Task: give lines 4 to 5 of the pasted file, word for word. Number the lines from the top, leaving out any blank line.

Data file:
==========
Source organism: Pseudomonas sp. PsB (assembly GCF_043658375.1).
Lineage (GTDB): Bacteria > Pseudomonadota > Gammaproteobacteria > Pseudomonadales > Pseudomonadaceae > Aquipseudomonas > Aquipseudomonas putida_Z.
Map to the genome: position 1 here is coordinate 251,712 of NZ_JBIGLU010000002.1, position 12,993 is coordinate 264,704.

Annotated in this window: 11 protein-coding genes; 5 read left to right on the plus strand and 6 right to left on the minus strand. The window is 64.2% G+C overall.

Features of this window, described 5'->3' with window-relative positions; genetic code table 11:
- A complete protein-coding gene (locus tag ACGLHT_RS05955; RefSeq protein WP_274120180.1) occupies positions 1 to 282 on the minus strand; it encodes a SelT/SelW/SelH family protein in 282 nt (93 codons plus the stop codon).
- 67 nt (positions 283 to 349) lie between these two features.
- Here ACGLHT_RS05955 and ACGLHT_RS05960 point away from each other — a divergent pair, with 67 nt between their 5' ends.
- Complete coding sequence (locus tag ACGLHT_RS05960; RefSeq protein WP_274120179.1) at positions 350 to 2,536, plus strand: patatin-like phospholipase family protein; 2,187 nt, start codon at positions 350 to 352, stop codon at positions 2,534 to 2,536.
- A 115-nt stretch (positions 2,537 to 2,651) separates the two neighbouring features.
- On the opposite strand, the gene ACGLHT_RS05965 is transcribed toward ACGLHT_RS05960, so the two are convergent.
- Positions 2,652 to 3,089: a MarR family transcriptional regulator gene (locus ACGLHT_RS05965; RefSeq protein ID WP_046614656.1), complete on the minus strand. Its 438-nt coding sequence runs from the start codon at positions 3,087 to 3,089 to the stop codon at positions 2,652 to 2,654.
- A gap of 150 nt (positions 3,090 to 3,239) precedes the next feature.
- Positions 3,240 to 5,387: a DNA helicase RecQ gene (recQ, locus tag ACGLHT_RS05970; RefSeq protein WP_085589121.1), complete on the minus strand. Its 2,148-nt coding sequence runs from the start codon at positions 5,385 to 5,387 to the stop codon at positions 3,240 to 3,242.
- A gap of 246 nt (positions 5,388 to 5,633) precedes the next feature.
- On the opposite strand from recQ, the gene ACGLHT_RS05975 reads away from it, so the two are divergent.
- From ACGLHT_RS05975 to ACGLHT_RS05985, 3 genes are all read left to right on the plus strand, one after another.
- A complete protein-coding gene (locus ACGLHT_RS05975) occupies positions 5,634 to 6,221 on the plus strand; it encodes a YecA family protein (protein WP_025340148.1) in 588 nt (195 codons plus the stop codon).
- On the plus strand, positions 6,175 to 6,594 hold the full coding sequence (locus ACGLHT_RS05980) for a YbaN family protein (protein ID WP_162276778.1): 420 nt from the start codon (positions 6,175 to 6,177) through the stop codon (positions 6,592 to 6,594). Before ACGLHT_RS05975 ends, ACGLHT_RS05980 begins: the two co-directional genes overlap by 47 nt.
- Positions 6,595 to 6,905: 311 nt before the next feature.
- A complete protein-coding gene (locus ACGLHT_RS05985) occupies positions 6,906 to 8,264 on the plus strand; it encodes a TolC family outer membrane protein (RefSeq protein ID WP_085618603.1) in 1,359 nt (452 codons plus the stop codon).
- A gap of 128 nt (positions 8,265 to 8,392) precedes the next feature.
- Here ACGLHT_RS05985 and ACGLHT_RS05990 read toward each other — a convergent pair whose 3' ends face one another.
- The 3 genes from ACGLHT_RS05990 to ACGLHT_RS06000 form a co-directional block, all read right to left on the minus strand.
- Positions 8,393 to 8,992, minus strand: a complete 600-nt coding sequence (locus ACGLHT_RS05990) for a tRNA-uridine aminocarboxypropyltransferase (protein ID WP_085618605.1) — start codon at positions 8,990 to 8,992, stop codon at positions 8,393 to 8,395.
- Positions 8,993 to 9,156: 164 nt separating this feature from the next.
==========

Annotated in this window: 11 protein-coding genes; 5 read left to right on the plus strand and 6 right to left on the minus strand. The window is 64.2% G+C overall.

Features of this window, described 5'->3' with window-relative positions; genetic code table 11: